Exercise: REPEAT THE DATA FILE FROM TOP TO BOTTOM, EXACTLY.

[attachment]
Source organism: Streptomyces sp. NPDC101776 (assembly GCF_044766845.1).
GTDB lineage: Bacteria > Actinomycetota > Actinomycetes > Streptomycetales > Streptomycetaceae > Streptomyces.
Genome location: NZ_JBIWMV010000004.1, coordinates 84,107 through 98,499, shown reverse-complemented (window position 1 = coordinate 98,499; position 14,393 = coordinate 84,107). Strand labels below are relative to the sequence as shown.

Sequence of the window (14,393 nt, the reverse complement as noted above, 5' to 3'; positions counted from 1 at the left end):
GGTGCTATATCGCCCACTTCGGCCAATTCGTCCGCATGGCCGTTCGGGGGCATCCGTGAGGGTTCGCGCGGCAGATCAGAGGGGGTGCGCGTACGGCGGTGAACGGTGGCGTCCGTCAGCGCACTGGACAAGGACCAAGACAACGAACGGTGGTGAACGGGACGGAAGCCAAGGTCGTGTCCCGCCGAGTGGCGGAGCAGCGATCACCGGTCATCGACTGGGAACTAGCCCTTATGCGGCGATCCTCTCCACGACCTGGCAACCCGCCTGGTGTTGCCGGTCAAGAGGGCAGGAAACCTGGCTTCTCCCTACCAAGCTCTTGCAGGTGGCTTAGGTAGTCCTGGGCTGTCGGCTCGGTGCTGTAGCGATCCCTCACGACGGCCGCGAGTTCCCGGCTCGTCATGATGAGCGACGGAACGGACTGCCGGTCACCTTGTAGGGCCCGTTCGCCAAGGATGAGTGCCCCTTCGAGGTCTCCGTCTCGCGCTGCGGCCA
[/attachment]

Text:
Source organism: Streptomyces sp. NPDC101776 (assembly GCF_044766845.1).
GTDB lineage: Bacteria > Actinomycetota > Actinomycetes > Streptomycetales > Streptomycetaceae > Streptomyces.
Genome location: NZ_JBIWMV010000004.1, coordinates 84,107 through 98,499, shown reverse-complemented (window position 1 = coordinate 98,499; position 14,393 = coordinate 84,107). Strand labels below are relative to the sequence as shown.

Sequence of the window (14,393 nt, the reverse complement as noted above, 5' to 3'; positions counted from 1 at the left end):
GGTGCTATATCGCCCACTTCGGCCAATTCGTCCGCATGGCCGTTCGGGGGCATCCGTGAGGGTTCGCGCGGCAGATCAGAGGGGGTGCGCGTACGGCGGTGAACGGTGGCGTCCGTCAGCGCACTGGACAAGGACCAAGACAACGAACGGTGGTGAACGGGACGGAAGCCAAGGTCGTGTCCCGCCGAGTGGCGGAGCAGCGATCACCGGTCATCGACTGGGAACTAGCCCTTATGCGGCGATCCTCTCCACGACCTGGCAACCCGCCTGGTGTTGCCGGTCAAGAGGGCAGGAAACCTGGCTTCTCCCTACCAAGCTCTTGCAGGTGGCTTAGGTAGTCCTGGGCTGTCGGCTCGGTGCTGTAGCGATCCCTCACGACGGCCGCGAGTTCCCGGCTCGTCATGATGAGCGACGGAACGGACTGCCGGTCACCTTGTAGGGCCCGTTCGCCAAGGATGAGTGCCCCTTCGAGGTCTCCGTCTCGCGCTGCGGCCA